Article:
Security law threatens to trigger Hong Kong exodus

China’s clampdown in the free-wheeling city could spark a brain drain

Hong Kong faces a brain drain that could destroy the city’s cosmopolitan image and damage its status as South East Asia’s financial powerhouse.

Nearly half of those interviewed in an American Chamber of Commerce survey admitted they were planning or contemplating leaving the former British colony.

Concerns about the Beijing-imposed National Security Law were cited as the main reason for the lack of confidence in Hong Kong’s future.

“Previously, I never had a worry about what I said or wrote when I was in Hong Kong,” one of the anonymous respondents to the American Chamber of Commerce survey said.

“That has changed. The red lines are vague and seem to be arbitrary. I don’t want to continue to fear saying or writing something that could unknowingly cause me to be arrested,” the person added.

The facts:

  • The AmCham poll in Hong Kong was released on Wednesday and involved 325 respondents or 24% of the business organization’s members.
  • At least 42% of those surveyed considered leaving or planned to leave the city.
  • Up to 62% cited “the National Security Law” as one of the main reasons.
  • About 49% of those leaving blamed coronavirus-related travel restrictions.
  • Around 42% were pessimistic about Hong Kong’s competitiveness.
  • Almost 24% felt the city was too expensive.

Trading places: “The number of foreign companies with offices in Hong Kong has fallen for the first time in 11 years, with a notable drop in financial firms, as concerns over social unrest and the city’s political autonomy push businesses to consider other Asian hubs,” Nikkei Asia reported in December.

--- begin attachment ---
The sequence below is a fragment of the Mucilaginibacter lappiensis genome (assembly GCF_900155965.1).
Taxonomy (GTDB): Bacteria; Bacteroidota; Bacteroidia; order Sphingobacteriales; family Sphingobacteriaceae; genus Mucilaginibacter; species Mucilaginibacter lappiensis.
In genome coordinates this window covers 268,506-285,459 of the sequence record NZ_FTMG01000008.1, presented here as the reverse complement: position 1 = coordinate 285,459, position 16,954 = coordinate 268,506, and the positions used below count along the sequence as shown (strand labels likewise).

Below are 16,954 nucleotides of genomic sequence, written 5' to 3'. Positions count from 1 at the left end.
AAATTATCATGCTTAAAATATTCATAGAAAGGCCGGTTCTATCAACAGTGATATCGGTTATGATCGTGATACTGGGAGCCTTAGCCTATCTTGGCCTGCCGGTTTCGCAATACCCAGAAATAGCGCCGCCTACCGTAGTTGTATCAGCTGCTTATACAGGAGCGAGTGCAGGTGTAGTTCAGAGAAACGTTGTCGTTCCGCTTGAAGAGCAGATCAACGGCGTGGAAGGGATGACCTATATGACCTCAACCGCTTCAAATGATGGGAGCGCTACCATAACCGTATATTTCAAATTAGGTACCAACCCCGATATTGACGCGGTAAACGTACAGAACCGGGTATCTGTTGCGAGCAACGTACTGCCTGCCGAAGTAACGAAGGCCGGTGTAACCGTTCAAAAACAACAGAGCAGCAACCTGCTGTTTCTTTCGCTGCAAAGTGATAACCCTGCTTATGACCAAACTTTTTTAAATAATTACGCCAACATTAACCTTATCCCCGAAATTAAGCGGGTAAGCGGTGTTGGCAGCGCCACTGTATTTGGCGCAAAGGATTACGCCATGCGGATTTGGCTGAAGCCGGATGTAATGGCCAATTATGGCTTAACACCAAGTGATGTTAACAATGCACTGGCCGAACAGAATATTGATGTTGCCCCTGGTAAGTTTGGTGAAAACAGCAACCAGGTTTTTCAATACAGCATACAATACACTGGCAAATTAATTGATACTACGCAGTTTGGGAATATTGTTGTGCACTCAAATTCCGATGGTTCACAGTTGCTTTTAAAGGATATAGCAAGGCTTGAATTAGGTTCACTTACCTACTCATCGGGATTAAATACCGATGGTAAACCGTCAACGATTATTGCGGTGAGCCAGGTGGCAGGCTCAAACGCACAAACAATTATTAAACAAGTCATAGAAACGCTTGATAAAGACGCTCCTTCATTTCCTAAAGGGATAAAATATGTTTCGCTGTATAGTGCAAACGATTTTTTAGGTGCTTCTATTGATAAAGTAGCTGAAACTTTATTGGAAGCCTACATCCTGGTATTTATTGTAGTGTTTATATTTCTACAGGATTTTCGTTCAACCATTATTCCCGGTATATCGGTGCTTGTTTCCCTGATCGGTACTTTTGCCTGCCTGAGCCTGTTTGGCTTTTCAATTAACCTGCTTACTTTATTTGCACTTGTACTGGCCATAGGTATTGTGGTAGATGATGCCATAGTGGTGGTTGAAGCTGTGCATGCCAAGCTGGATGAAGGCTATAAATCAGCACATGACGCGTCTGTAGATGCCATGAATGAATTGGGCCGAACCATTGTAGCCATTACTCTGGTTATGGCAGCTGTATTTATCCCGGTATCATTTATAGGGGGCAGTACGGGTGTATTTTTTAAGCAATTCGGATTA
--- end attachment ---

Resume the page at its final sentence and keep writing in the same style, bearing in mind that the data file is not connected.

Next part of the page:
Delve deeper: The National Security Law came into force last year after pro-democracy protests in 2019 threatened to paralyze the city. Leading figures in the movement have since been charged and jailed. Many under the new legislation.

City clampdown: The law punishes secession, subversion, terrorism and collusion with foreign forces with up to life in prison. The draconian measures have been condemned by the United States and its allies, including the European Union and the United Kingdom, as well as Australia. 

Historical point: Hong Kong was handed back to China by the UK in 1997 under the “One Country, Two Systems” model. At the time, Beijing guaranteed the city a high degree of autonomy with limited democracy. But that no longer exists.

Passport to freedom: Up to one million Hong Kong citizens holding British National Overseas passports could move to the UK in the next five years. 

On the move: “This is the biggest emigration boom in Hong Kong’s history. People from different levels of society are all talking about emigration,” Andrew Lo, a Hong Kong emigration consultant, told Nikkei Asia in March.

China Factor comment: For many overseas workers, foreign permanent residents and Hong Kong citizens, the city has lost its mojo. They feel the vibrancy that made Hong Kong unique has been replaced with an atmosphere of suspicion.